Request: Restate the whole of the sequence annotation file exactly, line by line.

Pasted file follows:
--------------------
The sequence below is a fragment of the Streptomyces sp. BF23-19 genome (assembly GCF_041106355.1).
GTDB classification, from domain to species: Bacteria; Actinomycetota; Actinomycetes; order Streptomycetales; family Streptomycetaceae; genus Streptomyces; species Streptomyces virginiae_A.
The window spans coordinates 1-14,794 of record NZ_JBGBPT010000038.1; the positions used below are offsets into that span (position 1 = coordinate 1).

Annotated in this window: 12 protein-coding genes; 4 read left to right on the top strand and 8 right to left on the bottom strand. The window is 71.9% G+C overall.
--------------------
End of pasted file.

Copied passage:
The sequence below is a fragment of the Streptomyces sp. BF23-19 genome (assembly GCF_041106355.1).
GTDB classification, from domain to species: Bacteria; Actinomycetota; Actinomycetes; order Streptomycetales; family Streptomycetaceae; genus Streptomyces; species Streptomyces virginiae_A.
The window spans coordinates 1-14,794 of record NZ_JBGBPT010000038.1; the positions used below are offsets into that span (position 1 = coordinate 1).

Annotated in this window: 12 protein-coding genes; 4 read left to right on the top strand and 8 right to left on the bottom strand. The window is 71.9% G+C overall.